“The Kingdom City of Mektokyo” has just one good thing going for it — a melody — but its potential is salvaged by the especially creative “Darkside of Meltokyo”. It has none of that dull harpsichord accompaniment, so there’s no need to worry anymore. “Deepest Woods” uses the same echo effect as “Darkside of Meltokyo,” but what really caught my attention was that the harp; at the beginning, it sounds exactly like Simon & Garfunkel’s “The Sound of Silence”. “Tethe’alla Castle” is another great arrangement. The church organ used in the beginning sounds holy, so you know that the place is important. The build up is excellent, and it is another track to listen to. “The Edge of Nowhere” has some really interesting dissonant distorted guitar chords. If I’m not mistaken, it’s the only track like that in the album, so that gives it some points in the originality department. It’s also well developed, but the weird synth section later on proves to be a weird addition; it’s short enough not to be important, but also long enough to be distracting. The four “Derris-Kharlan…” tracks all feature the same melody, but I found none to be interesting by itself, only as a group. Even still, the only interest I have is getting past them, because four tracks with the exact same melody and featuring minor instrumental differences is not my idea of fun.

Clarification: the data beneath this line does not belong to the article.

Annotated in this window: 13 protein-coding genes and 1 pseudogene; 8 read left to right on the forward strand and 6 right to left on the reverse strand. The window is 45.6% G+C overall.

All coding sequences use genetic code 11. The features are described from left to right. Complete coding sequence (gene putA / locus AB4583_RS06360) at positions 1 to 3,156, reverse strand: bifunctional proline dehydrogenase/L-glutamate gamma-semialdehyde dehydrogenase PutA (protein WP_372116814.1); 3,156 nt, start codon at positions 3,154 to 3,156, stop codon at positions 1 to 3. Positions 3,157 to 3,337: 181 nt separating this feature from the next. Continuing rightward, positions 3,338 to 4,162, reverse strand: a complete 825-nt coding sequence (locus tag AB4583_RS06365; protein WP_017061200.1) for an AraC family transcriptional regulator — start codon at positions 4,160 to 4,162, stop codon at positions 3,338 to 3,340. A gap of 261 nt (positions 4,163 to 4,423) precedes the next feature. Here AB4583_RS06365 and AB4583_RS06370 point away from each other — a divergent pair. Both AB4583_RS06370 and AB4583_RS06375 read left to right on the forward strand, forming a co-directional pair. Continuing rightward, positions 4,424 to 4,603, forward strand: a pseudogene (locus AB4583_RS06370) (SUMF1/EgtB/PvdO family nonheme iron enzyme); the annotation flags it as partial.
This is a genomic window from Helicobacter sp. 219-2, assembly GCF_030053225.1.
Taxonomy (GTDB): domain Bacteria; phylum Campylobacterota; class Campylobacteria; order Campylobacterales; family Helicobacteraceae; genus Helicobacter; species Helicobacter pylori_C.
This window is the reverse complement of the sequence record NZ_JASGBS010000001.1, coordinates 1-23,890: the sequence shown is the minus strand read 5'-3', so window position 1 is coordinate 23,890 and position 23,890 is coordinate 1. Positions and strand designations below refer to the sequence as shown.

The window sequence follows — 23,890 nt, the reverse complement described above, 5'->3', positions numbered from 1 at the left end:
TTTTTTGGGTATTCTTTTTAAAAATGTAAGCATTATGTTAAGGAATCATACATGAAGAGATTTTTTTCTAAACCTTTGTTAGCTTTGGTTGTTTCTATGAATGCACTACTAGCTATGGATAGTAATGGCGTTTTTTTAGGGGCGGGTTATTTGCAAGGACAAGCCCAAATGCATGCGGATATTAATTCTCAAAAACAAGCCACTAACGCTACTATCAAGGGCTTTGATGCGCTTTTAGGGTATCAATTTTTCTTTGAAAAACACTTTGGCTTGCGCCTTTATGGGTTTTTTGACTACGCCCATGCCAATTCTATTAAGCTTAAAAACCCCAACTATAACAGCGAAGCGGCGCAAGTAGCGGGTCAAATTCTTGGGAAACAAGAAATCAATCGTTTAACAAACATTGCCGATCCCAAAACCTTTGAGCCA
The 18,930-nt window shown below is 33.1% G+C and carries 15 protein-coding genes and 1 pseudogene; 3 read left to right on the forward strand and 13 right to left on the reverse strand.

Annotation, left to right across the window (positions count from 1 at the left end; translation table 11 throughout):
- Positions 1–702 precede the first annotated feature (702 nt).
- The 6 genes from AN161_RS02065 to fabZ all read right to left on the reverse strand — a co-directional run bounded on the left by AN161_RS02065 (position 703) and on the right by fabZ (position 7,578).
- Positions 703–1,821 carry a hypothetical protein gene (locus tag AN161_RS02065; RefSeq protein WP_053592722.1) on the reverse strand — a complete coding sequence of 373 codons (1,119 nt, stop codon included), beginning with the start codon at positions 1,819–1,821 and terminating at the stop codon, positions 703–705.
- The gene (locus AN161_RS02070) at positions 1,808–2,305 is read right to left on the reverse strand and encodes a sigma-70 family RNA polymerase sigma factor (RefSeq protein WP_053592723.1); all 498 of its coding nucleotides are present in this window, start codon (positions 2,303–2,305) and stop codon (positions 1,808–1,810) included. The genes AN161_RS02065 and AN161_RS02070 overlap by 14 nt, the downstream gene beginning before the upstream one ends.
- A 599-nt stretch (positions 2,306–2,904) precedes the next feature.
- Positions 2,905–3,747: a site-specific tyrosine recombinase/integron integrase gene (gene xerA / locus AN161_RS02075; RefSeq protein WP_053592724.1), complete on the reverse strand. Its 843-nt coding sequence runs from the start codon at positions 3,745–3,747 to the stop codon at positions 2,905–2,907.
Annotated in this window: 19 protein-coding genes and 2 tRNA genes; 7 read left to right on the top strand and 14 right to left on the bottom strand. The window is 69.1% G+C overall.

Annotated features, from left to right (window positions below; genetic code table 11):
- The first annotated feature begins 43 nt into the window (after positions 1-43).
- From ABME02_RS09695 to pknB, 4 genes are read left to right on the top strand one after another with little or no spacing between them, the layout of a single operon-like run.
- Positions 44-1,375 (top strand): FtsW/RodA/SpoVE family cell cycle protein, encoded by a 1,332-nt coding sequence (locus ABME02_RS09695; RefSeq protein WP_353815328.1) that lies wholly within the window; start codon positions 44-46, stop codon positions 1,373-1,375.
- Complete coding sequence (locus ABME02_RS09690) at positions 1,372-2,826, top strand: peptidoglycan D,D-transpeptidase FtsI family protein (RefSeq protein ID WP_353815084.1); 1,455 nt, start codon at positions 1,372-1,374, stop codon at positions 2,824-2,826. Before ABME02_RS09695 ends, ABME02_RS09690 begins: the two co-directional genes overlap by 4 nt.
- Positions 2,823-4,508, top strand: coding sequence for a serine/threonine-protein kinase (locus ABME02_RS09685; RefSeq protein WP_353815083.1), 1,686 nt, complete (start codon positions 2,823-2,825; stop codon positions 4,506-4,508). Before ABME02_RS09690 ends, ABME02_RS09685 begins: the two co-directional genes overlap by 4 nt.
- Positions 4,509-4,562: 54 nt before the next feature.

Disc Four has plenty of other fight tracks. “The Law of the Battle” has got some nice rockin’ going on there, with an awesome electric guitar that shows Sakuraba’s prowess with that instrument. The next prominent theme, “Beat the Angel” takes a while until it feels like a battle track, because of the rather slow pace it has in the beginning. The synth instrument playing the melody feels very appropriate, but the harpsichord gets annoying rather quickly when it starts to repeat itself over and over again. “Keen-edged Blade” is a proof that Sakuraba knows how to keep his battles themes simple yet make them so enjoyable. It features a simple electric guitar passage going on against an aggressive percussion. What separates this track from the others is the inclusion of what I can only describe as ‘beats that sound like you’re hitting someone on a really old fighting game’. “It Can Waver and Fight” floats for about thirty seconds before turning battle-ish, and is this point that an electric guitar plays the melody. This type of theme becomes almost clichéd in that Sakuraba has utilised the style in many tracks prior to its creation. Finally, “Final Destination” begins with an evil-sounding choir accompanied by an organ. Unfortunately, like the majority of the other battle themes, this one also features an electric guitar. This just spoils the overall effect, which would have been a great one if it weren’t for its presence.